“I really relate to that because I am an introvert for the most part,” Sadler said with a laugh. “Some people won’t buy that, but I am. It talks about different strategies for an introvert to still be an effective communicator as a business-person in today’s world.”

Armed with refined and sharpened skills, Sadler loves to discuss new books and podcasts with other members of the ABI board of directors, on which he’s part of the executive committee, especially since there’s a large swath of industries to talk with.

“I think it’s important to keep up to date with the latest business strategies,” Sadler said. “I think it’s important to see what people are doing in other industries that could relate to your industry.”


Rowena Crosbie jokes that maybe persistence is the biggest key to being a leader. And she might know that more than anybody.

After all, Crosbie, the owner and founder of Tero International, and her co-author, Deborah Rinner, took eight years to complete their book, “The Invisible Toolbox: The Technological Ups and Interpersonal Downs of the Millennial Generation,” which was released early last year.

“It took a horrifying long time,” Crosbie said. “To write a book that people actually want to read and can find inspiring and insightful, that’s tough for an author to do. This thing took on so many iterations over the years. Persistence is an underlying message.”

The book’s main message has hit home for a lot of Iowa leaders. “The Invisible Toolbox” focuses on the large cohort of millennials entering the workplace and the challenges they’ll face related to interpersonal skills, which Crosbie says account for 85 percent of people’s success at work.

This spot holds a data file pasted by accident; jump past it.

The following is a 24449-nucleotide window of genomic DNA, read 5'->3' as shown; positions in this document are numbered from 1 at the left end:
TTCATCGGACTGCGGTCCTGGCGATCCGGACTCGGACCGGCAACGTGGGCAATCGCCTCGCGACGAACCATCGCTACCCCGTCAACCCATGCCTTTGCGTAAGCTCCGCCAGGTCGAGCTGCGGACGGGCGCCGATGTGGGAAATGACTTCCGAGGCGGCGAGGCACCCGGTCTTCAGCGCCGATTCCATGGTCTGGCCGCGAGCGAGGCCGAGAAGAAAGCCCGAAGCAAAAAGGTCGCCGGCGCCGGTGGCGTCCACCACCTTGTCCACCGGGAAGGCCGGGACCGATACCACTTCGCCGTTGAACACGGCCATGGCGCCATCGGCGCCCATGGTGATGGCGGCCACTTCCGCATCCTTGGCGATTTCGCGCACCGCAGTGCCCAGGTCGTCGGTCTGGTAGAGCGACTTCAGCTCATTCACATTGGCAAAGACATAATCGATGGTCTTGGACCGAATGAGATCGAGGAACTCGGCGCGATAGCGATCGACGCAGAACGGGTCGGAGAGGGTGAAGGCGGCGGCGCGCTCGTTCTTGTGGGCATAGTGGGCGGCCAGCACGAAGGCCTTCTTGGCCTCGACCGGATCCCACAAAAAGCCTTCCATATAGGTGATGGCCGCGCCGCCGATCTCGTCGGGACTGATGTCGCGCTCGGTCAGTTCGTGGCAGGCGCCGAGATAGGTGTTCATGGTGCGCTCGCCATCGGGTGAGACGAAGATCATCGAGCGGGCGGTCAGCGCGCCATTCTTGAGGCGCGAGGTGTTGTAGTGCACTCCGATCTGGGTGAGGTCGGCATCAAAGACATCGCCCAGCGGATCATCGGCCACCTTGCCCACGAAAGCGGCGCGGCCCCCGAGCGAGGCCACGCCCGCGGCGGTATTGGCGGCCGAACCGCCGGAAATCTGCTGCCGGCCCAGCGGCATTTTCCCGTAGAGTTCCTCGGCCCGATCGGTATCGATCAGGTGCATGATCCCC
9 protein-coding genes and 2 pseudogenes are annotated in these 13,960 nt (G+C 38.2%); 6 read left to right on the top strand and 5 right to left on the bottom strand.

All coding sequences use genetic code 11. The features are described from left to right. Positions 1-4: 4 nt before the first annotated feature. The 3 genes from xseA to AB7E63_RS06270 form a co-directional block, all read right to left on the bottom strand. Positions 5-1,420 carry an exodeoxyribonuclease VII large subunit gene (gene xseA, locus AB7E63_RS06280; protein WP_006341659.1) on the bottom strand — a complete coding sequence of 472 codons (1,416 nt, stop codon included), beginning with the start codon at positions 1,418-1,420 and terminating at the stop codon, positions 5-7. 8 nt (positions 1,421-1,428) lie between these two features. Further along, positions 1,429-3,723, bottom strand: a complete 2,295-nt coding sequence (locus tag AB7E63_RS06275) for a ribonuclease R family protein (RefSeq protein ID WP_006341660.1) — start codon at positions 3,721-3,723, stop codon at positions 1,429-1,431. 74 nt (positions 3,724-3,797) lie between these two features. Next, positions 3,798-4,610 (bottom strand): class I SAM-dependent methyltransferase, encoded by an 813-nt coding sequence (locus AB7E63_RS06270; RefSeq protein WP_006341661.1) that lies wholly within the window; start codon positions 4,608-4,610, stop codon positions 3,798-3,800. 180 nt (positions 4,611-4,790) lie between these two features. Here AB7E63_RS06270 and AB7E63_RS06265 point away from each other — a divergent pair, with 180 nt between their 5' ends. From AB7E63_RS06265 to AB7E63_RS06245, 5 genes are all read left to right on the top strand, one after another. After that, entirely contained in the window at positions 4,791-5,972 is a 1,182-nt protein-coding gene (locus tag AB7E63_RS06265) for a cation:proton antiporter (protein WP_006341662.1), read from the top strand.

“Especially at a time with all the technological changes that have changed how all of us work,” Crosbie said. “The ability to relate to others is one of the things that in many places was resistant to change. It’s as important now as it was when I started the company 25 years ago.”

Crosbie has been pleasantly surprised by how well the book has been received by the Iowa community. Initially, Crosbie and Rinner, chief learning officer for Tero International, wrote the book to be read by Tero graduates as a follow-up to the various courses the company offers.

It has turned into much more than that. Leaders in the community are distributing the book to their team members to help facilitate dialogue, Crosbie said. She also said her book will be picked up by a Des Moines Area Community College management class for learning material.

“We never dreamed that a book that was written for the everyday consumer to read on an airplane or curl up with on their nightstand would be perceived in academic circles to have that power to find its way into a formal classroom,” she said.